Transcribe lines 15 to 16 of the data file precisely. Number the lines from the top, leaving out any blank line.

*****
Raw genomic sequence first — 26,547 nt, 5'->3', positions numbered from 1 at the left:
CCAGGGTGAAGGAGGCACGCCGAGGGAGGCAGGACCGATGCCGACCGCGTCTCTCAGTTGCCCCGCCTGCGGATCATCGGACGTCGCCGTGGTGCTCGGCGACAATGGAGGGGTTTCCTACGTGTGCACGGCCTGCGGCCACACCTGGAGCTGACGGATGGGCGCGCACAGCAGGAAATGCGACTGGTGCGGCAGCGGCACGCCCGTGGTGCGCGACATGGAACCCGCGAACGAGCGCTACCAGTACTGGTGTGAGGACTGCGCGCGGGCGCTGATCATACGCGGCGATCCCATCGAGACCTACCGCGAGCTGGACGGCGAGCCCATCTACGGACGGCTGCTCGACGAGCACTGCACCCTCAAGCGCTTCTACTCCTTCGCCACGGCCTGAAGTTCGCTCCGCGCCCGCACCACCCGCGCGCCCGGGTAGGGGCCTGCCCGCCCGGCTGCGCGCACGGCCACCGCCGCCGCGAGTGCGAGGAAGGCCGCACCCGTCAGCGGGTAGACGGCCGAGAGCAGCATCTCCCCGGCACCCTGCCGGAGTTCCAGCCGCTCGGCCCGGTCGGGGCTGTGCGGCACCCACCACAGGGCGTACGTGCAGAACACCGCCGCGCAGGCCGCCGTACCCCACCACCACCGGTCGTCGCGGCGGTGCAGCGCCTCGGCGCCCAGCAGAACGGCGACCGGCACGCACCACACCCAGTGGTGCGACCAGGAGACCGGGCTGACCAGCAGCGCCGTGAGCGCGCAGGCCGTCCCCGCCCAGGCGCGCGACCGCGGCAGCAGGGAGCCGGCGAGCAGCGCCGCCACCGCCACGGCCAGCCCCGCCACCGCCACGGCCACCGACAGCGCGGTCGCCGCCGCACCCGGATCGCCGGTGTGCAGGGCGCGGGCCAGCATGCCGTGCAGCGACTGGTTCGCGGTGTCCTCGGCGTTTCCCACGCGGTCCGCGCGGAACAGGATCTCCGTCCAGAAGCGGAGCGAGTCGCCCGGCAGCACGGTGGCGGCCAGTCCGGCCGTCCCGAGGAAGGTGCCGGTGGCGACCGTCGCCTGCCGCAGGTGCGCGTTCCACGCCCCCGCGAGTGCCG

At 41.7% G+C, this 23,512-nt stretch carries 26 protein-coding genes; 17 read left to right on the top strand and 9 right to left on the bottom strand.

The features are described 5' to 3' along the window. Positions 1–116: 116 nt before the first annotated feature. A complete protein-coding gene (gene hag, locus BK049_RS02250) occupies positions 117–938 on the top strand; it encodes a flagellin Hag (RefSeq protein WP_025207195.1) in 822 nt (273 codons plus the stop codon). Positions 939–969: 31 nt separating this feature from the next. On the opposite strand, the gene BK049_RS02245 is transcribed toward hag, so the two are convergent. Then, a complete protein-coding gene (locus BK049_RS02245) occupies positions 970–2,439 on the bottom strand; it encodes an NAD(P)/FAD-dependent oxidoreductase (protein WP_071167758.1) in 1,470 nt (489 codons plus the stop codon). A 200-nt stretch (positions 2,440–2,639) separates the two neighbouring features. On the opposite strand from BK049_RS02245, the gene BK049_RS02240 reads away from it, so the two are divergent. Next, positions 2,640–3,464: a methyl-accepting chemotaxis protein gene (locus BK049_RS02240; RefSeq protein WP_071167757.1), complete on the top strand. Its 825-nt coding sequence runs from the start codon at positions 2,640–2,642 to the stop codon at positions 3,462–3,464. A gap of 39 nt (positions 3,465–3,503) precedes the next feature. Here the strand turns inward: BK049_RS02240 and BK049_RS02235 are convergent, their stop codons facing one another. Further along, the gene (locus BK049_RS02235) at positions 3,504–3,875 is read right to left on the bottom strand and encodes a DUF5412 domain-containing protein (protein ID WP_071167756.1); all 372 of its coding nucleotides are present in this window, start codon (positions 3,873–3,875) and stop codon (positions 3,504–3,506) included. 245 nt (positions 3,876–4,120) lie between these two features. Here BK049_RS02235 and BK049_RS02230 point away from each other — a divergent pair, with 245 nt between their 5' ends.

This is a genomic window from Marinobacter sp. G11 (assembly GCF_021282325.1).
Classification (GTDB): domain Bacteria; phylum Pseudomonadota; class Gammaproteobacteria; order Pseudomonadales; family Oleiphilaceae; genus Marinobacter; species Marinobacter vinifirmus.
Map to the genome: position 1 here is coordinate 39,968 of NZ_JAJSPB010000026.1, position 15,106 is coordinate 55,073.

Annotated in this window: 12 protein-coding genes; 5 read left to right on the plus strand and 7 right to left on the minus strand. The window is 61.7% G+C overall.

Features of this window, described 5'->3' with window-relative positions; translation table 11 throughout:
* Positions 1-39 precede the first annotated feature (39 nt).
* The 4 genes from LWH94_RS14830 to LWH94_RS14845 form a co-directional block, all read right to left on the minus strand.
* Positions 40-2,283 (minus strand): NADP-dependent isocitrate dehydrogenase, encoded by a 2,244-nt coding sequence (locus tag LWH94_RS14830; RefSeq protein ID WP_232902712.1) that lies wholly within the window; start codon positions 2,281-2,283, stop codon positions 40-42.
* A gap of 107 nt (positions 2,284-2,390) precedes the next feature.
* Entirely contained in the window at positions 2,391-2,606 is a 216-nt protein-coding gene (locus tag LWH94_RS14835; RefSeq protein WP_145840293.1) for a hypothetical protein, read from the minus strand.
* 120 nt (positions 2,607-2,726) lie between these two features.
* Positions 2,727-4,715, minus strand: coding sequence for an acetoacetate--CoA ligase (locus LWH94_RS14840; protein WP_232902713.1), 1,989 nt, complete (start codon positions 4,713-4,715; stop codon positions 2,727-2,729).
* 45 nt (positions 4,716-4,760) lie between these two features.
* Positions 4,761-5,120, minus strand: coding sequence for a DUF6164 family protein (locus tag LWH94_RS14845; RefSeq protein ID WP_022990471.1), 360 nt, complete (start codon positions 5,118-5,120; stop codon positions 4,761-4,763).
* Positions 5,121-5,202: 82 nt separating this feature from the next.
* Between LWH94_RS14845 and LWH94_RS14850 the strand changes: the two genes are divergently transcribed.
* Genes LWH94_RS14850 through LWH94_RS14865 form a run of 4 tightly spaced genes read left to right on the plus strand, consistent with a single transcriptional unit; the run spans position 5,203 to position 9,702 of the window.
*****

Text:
* 120 nt (positions 2,607-2,726) lie between these two features.
* Positions 2,727-4,715, minus strand: coding sequence for an acetoacetate--CoA ligase (locus LWH94_RS14840; protein WP_232902713.1), 1,989 nt, complete (start codon positions 4,713-4,715; stop codon positions 2,727-2,729).